Saturday, December 25, 2004

Immortal souls

As a Christian, CS Lewis believed that human beings had immortal souls while animals did not. This did not justify humans in being cruel towards animals, however -- in fact, it gave us an extra reason to be kind towards them. Unlike us, they could not "be recompensed by happiness in another life for suffering in this."

The intuition here is a bit more of a Rawlsian one than a utilitarian one -- animal suffering is especially bad because it's hurting those who have the least. In any case, it's something that nonbelievers in any immortal souls can quite happily take on board. For us, making the world a better place is a matter of special urgency. Nobody -- human or animal -- will be recompensed for present suffering by happiness in another life. So we need to act now to prevent suffering and foster happiness on earth.


Mary said...

This explains one of the reasons I really need to believe. Of course, we are supposed to see to it that people do not suffer and that they can be happy. However, there is evil in the world and good people do suffer at the hands of bad people. It helps me to maintain my sanity to think that people like Margaret Hassan and others who were tasken hostage and cruelly executed (as well as anyone who has suffered cruelty) will be compensated in some way for their suffering. I don't think we should seek to suffer, or that God wants us to suffer. When people do,though, I have to believe there is something better in store for them, or I think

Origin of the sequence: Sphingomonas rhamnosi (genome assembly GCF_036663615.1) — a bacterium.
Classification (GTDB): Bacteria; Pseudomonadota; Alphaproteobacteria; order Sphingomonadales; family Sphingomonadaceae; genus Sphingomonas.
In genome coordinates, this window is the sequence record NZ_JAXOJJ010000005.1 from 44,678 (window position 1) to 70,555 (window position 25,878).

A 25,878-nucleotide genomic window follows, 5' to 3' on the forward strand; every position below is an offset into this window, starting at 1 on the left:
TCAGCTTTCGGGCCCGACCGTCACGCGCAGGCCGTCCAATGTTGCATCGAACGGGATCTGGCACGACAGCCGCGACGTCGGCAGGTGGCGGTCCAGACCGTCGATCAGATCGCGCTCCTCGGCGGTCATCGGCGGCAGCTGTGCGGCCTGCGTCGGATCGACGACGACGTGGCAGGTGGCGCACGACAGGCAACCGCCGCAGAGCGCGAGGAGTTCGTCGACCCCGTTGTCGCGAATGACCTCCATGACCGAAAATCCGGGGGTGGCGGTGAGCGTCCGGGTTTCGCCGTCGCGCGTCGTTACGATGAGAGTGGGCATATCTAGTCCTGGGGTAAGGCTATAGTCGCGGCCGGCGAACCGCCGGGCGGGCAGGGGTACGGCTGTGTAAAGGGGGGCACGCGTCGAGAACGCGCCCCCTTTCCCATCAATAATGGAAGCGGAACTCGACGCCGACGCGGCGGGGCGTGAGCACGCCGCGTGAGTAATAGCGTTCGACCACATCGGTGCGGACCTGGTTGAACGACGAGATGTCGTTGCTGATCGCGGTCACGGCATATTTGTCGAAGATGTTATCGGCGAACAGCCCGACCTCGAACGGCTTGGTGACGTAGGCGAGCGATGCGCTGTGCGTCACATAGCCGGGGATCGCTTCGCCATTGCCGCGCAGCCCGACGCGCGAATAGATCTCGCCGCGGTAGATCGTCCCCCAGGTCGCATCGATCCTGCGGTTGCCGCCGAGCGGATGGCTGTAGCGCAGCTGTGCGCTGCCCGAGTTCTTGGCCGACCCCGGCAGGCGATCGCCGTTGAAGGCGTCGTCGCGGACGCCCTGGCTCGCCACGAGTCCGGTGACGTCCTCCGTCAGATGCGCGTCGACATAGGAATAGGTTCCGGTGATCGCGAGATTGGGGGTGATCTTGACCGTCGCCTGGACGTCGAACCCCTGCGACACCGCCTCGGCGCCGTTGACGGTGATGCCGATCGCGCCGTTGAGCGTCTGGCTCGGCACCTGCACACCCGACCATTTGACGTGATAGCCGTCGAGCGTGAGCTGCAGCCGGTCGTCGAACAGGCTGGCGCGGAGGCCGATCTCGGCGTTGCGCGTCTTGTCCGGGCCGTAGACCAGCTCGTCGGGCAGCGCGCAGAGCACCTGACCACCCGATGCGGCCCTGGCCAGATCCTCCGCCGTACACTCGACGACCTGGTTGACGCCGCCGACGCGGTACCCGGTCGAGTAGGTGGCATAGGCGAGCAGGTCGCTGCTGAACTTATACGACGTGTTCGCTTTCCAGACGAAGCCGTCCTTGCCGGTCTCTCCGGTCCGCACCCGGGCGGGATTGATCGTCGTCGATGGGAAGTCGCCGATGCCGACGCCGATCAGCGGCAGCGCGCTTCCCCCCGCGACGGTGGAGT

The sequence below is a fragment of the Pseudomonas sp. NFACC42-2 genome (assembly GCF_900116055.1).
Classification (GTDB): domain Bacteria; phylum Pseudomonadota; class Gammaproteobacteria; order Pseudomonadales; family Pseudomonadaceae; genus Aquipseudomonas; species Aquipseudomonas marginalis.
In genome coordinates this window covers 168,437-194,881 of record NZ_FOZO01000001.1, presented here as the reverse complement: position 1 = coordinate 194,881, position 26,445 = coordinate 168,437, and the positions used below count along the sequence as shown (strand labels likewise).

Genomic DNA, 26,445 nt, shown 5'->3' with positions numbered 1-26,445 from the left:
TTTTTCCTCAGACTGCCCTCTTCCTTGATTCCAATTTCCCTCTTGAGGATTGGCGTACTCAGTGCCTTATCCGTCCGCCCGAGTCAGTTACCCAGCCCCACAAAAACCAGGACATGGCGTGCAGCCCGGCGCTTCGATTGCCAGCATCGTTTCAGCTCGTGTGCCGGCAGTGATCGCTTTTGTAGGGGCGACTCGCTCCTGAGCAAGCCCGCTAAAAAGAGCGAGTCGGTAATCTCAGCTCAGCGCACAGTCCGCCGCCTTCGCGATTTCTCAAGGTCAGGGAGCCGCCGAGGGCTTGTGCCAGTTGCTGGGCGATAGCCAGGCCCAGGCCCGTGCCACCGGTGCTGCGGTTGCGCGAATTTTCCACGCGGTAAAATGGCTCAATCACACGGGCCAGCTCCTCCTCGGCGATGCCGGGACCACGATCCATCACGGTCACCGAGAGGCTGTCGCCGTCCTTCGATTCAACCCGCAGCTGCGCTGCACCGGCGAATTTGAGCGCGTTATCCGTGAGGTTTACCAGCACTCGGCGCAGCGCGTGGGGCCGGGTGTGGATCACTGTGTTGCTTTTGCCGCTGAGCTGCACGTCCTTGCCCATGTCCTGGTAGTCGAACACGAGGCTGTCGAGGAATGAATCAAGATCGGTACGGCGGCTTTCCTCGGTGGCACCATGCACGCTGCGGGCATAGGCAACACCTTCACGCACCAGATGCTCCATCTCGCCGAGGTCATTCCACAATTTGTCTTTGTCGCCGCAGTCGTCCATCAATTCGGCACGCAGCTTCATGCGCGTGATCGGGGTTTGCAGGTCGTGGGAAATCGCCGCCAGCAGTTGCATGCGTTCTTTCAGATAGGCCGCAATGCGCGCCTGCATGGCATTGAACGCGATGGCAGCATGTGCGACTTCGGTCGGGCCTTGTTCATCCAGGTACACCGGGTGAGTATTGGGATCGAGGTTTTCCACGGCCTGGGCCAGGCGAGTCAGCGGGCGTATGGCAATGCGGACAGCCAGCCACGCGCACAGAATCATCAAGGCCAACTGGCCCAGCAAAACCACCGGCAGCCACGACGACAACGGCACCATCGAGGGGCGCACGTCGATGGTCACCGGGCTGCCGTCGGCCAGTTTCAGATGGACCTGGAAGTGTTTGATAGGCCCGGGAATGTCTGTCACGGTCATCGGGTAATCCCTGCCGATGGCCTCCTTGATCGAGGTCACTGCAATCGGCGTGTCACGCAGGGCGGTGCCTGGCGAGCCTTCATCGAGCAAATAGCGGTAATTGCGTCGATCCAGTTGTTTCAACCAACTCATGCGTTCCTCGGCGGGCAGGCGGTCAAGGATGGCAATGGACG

my head would explode.

Neil Sinhababu said...

Believing in God because good people who suffer ought to have a happy afterlife strikes me as both irrational and admirable. While wishful thinking isn't a rational process of forming beliefs, the wish in question is one that good people should have.

Mary said...

I'm not sure faith is supposed to be rational. In one of the beginning anthropology courses I took in college, the professor made the point that faith (in the sense of religion) is a cultural universal and is probably important. She also made the statement that faith is faith and science is science and she dismissed neither. Of course, this results in some cognitive dissonance (of which I have spoken before) from time to time, but I loved that she made that statement. It helps me keep my mind open in both areas.

Neil Sinhababu said...

Yeah, it's probably essential to faith that it's not a rational process, or at least that it's not driven by evidence. To me, that seems to speak against faith. Faith doesn't have a particularly good track record in any of the areas in which it's possible to evaluate its conclusions (factual beliefs about the natural world, ethics). So if we're interested in forming true beliefs, we'd do better to form beliefs based on evidence.

Faith probably is a cultural universal. But if error is a cultural universal, that is no reason to be entangled in it.